All of this is what we refer to as tactical work in the world of E-Myth.  The E-Myth, as you may recall from the first article in this series, refers to the entrepreneurial myth that so many small business owners live in.  They believe they are entrepreneurs because they own their own business.  But most often the owner is required to do the specialized tactical work, without which the business will fail.  Most private practice optometrists are living the entrepreneurial myth.

Another way to answer the question about what you do for a living might be “I’m an entrepreneur that specializes in eye care”, or “I’m the CEO of an eye care company”.  This answer has nothing to do with optometry school.  It’s all about the strategic work that is so critical for the success of any small business.  It’s about managing a team, marketing, pricing, merchandising, equipment, sensory package, branding, product selection, vendor partnerships, patient satisfaction, employee ODs, IT, social media and anything else related to growing a small business.  

Jobs CEO.jpg

Successful business owners are doing strategic work most, if not all of the time.  It’s really obvious if we look at some of the entrepreneurial superstars.  Steve Jobs started out building computers in his garage and Bill Gates wrote software at one time.  But they didn’t build Apple or Microsoft using those tactical skills.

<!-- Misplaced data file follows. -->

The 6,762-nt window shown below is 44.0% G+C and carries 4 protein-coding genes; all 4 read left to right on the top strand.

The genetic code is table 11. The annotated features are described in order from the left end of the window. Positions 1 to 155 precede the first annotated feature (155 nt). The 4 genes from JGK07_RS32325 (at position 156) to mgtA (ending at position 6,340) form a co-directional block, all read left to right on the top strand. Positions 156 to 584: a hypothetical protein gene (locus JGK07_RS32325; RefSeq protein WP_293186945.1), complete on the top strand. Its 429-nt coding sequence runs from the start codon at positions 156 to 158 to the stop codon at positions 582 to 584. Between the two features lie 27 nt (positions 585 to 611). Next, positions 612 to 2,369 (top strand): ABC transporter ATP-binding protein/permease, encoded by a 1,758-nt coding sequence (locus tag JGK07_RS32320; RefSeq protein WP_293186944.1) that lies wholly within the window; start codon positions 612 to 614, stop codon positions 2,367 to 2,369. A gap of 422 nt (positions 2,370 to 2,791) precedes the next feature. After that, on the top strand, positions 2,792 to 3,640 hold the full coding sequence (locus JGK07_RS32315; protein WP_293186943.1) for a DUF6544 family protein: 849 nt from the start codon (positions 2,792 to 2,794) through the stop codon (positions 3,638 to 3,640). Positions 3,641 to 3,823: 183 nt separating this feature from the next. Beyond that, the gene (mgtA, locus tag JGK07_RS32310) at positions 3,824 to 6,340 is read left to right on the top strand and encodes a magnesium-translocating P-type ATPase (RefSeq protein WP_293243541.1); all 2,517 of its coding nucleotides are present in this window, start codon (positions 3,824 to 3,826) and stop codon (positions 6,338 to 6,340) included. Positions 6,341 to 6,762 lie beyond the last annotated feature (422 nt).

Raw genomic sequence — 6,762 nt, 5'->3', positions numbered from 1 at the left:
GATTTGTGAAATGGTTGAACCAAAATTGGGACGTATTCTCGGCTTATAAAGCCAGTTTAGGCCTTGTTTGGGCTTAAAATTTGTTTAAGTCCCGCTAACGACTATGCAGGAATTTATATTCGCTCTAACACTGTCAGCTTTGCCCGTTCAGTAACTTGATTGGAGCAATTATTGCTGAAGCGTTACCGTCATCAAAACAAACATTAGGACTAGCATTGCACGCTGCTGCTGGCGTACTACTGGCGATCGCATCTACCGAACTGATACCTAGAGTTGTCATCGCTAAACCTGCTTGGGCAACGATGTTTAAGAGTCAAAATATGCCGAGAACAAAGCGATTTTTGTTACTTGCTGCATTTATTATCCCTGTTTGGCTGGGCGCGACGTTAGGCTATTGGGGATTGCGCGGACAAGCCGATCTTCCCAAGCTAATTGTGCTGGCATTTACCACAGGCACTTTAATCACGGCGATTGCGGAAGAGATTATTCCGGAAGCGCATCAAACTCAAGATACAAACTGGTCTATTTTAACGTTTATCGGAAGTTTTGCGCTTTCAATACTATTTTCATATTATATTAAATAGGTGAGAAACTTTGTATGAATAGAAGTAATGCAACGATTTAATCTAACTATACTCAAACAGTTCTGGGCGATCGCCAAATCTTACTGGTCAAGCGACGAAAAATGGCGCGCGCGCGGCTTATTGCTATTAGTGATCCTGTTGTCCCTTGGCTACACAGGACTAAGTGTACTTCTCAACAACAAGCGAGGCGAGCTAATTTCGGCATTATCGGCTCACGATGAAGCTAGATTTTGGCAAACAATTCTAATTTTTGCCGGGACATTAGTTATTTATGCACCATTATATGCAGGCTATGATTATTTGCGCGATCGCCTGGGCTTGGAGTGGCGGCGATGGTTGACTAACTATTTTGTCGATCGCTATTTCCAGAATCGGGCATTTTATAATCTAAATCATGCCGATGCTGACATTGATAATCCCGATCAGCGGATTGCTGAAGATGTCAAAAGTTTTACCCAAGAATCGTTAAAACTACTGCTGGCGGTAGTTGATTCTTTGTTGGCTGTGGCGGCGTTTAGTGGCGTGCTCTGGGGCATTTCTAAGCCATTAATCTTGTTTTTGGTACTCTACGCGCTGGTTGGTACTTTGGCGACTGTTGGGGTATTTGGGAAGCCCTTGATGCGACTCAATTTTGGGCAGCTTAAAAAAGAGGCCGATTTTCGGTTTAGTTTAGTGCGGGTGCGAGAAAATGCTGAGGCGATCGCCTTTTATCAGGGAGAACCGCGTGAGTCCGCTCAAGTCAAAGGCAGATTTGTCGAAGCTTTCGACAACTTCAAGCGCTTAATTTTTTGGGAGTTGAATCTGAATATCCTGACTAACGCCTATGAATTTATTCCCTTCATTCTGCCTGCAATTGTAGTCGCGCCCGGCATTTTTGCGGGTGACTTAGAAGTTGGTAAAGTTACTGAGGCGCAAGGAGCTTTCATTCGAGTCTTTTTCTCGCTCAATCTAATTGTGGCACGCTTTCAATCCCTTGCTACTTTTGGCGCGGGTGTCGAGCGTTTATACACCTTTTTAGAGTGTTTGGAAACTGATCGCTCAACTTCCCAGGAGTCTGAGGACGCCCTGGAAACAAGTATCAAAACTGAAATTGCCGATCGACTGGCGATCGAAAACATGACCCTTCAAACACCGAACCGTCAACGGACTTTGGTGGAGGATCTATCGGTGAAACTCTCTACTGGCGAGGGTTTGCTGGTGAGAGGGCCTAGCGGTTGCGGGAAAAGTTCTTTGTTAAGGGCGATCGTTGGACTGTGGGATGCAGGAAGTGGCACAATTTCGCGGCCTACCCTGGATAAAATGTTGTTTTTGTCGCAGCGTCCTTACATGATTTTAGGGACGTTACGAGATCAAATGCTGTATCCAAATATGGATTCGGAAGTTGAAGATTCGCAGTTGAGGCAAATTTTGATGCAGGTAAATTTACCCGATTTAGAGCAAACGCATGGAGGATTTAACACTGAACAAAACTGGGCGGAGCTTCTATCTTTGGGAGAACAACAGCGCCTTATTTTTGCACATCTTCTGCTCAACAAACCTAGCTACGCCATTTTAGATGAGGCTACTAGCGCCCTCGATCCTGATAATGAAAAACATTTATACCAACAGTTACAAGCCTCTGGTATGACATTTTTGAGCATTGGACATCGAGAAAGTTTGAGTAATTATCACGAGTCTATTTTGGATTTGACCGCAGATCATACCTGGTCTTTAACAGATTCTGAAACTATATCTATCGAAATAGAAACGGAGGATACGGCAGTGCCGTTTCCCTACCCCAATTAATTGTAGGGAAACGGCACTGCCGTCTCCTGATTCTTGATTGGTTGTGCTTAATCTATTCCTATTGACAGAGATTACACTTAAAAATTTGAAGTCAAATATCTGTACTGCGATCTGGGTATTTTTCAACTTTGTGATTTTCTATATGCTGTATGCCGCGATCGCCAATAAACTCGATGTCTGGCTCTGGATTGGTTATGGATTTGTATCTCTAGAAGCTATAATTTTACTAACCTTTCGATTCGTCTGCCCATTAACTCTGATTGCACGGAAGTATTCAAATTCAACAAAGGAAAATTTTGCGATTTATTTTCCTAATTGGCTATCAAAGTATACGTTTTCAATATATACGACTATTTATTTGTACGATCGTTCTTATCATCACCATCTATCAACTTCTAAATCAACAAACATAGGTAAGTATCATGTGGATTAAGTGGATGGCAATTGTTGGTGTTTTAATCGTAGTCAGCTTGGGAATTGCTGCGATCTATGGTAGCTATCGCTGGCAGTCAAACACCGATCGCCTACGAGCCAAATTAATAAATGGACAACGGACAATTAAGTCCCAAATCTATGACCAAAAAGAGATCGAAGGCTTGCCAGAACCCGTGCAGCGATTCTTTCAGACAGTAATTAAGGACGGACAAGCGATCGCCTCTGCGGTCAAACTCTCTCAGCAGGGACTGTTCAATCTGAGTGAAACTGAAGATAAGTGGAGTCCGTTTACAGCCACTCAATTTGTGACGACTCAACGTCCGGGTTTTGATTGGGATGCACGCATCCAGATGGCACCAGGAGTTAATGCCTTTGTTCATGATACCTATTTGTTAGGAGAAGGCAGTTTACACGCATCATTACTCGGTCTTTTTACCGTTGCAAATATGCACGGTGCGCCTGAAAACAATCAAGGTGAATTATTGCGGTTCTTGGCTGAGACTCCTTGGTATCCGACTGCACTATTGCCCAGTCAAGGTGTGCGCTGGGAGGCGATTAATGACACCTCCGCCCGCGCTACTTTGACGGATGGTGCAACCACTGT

So what type of work are you doing most of the time?  Do you find yourself so exhausted seeing patients all week that you don’t have much time for the strategic work?   Are you unable to leverage the training and resources provided by optical labs and vendors?  Do you get good ideas at optometry conferences but fail to implement them?  Do you purchase high tech equipment only to have it collect dust?  Are you prepared strategically to handle the changes in the health care environment or the challenges of competing in the retail optical arena?  Do you see your tactical workload changing in the near future?  Do you think you can be free to enjoy life on your terms if you continue doing business the way you do now?

If you are time starved due to your tactical work now, make sure that any strategic work you do is of the highest quality.  Identify the business systems that provide the most potential revenue growth for your practice and then delegate them to staff or automate them with technology.  This is the first step in freeing up more time for you to wear your entrepreneurial CEO hat.